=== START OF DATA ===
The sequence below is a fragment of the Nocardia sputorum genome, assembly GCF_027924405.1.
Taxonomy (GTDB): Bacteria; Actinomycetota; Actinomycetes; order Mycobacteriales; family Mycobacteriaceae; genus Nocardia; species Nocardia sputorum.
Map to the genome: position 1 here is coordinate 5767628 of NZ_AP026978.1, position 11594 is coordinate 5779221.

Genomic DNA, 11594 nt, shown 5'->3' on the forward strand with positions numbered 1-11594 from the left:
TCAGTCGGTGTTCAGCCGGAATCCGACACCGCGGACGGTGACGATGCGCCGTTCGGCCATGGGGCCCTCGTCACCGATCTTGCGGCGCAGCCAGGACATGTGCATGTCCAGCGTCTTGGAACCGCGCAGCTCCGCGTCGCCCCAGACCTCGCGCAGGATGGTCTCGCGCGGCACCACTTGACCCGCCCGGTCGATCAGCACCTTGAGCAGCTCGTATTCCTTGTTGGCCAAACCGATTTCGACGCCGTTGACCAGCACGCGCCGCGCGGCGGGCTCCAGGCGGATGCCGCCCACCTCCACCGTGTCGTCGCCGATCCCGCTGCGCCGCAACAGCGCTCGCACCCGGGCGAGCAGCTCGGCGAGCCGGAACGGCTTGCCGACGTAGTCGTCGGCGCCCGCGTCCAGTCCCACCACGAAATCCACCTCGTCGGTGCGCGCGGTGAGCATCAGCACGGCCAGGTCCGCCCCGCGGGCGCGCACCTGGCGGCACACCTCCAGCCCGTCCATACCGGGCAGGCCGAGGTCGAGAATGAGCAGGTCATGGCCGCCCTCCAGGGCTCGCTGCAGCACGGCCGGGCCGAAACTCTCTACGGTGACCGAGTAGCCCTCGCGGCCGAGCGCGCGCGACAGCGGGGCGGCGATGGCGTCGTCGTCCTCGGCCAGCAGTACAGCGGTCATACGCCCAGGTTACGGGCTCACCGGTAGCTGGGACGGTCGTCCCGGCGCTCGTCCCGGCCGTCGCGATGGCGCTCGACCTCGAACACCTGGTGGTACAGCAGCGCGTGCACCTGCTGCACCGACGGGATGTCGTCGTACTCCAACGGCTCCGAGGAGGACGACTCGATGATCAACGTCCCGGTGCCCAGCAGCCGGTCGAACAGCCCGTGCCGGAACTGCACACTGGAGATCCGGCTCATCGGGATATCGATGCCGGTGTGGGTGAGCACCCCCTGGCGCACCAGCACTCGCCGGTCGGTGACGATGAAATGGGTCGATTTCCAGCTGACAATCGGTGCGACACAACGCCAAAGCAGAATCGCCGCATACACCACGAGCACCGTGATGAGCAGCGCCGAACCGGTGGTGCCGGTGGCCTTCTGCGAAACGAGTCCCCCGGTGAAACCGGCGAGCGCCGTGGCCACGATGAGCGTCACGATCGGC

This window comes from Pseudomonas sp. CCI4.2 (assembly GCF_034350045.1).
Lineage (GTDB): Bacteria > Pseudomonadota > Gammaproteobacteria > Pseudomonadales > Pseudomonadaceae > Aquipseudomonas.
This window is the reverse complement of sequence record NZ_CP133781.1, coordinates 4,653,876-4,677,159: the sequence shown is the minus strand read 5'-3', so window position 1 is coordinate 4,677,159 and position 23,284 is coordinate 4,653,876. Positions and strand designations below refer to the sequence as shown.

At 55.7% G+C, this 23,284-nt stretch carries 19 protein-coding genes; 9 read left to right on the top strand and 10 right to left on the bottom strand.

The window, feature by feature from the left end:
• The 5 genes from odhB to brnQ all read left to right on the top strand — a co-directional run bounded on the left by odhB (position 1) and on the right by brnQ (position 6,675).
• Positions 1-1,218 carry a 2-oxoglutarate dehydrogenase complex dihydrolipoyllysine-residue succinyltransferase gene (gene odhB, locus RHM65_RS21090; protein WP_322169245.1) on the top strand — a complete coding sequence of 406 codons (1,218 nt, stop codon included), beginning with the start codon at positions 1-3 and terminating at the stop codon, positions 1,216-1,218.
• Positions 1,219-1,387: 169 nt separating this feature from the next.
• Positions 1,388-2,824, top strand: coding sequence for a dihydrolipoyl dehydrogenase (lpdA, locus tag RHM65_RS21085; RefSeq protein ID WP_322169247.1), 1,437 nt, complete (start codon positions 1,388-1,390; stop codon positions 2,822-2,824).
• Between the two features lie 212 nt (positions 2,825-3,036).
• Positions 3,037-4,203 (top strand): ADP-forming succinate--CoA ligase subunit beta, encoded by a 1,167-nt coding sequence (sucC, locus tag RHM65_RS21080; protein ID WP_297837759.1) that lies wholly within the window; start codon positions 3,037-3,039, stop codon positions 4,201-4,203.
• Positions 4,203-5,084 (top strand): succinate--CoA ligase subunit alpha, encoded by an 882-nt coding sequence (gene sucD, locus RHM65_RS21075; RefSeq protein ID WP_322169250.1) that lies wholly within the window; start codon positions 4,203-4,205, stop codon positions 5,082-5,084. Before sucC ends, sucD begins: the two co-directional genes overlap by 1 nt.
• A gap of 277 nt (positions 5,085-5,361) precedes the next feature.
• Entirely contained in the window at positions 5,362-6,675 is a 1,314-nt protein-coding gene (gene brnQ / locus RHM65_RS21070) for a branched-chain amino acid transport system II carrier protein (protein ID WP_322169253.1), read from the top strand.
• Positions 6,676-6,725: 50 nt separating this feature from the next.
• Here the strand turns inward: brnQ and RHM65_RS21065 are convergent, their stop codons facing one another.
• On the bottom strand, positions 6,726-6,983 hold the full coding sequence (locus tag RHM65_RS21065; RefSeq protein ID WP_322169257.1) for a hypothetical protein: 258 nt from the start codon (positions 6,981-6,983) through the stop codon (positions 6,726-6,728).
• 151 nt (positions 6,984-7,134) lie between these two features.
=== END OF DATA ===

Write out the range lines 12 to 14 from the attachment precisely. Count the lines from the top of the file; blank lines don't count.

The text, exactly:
• Positions 1-1,218 carry a 2-oxoglutarate dehydrogenase complex dihydrolipoyllysine-residue succinyltransferase gene (gene odhB, locus RHM65_RS21090; protein WP_322169245.1) on the top strand — a complete coding sequence of 406 codons (1,218 nt, stop codon included), beginning with the start codon at positions 1-3 and terminating at the stop codon, positions 1,216-1,218.
• Positions 1,219-1,387: 169 nt separating this feature from the next.
• Positions 1,388-2,824, top strand: coding sequence for a dihydrolipoyl dehydrogenase (lpdA, locus tag RHM65_RS21085; RefSeq protein ID WP_322169247.1), 1,437 nt, complete (start codon positions 1,388-1,390; stop codon positions 2,822-2,824).